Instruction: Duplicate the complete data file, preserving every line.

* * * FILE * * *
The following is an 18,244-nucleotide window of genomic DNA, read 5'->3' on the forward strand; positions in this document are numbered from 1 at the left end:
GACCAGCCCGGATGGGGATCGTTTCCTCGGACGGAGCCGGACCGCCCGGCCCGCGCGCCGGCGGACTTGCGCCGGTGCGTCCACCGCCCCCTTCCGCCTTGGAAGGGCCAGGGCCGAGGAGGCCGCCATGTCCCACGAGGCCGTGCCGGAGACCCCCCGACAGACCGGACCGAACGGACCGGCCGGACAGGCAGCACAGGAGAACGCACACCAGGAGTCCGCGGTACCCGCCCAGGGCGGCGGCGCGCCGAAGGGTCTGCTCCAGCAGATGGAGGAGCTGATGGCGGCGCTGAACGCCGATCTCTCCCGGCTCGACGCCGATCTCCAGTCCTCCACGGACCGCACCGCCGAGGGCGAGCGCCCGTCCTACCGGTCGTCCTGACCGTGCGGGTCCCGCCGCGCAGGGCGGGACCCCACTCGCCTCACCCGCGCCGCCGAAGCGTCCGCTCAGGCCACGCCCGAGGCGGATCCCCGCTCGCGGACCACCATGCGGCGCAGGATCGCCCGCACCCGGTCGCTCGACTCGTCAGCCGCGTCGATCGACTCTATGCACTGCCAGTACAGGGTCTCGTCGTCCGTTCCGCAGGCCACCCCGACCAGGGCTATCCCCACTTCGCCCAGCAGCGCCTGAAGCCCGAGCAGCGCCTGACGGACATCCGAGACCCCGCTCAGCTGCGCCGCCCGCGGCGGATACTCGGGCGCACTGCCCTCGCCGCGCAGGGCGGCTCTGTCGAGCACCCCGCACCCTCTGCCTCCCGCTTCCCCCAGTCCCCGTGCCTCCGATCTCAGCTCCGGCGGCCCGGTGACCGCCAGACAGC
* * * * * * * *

The following is an 18,244-nucleotide window of genomic DNA, read 5'->3' on the forward strand; positions in this document are numbered from 1 at the left end:
GACCAGCCCGGATGGGGATCGTTTCCTCGGACGGAGCCGGACCGCCCGGCCCGCGCGCCGGCGGACTTGCGCCGGTGCGTCCACCGCCCCCTTCCGCCTTGGAAGGGCCAGGGCCGAGGAGGCCGCCATGTCCCACGAGGCCGTGCCGGAGACCCCCCGACAGACCGGACCGAACGGACCGGCCGGACAGGCAGCACAGGAGAACGCACACCAGGAGTCCGCGGTACCCGCCCAGGGCGGCGGCGCGCCGAAGGGTCTGCTCCAGCAGATGGAGGAGCTGATGGCGGCGCTGAACGCCGATCTCTCCCGGCTCGACGCCGATCTCCAGTCCTCCACGGACCGCACCGCCGAGGGCGAGCGCCCGTCCTACCGGTCGTCCTGACCGTGCGGGTCCCGCCGCGCAGGGCGGGACCCCACTCGCCTCACCCGCGCCGCCGAAGCGTCCGCTCAGGCCACGCCCGAGGCGGATCCCCGCTCGCGGACCACCATGCGGCGCAGGATCGCCCGCACCCGGTCGCTCGACTCGTCAGCCGCGTCGATCGACTCTATGCACTGCCAGTACAGGGTCTCGTCGTCCGTTCCGCAGGCCACCCCGACCAGGGCTATCCCCACTTCGCCCAGCAGCGCCTGAAGCCCGAGCAGCGCCTGACGGACATCCGAGACCCCGCTCAGCTGCGCCGCCCGCGGCGGATACTCGGGCGCACTGCCCTCGCCGCGCAGGGCGGCTCTGTCGAGCACCCCGCACCCTCTGCCTCCCGCTTCCCCCAGTCCCCGTGCCTCCGATCTCAGCTCCGGCGGCCCGGTGACCGCCAGACAGC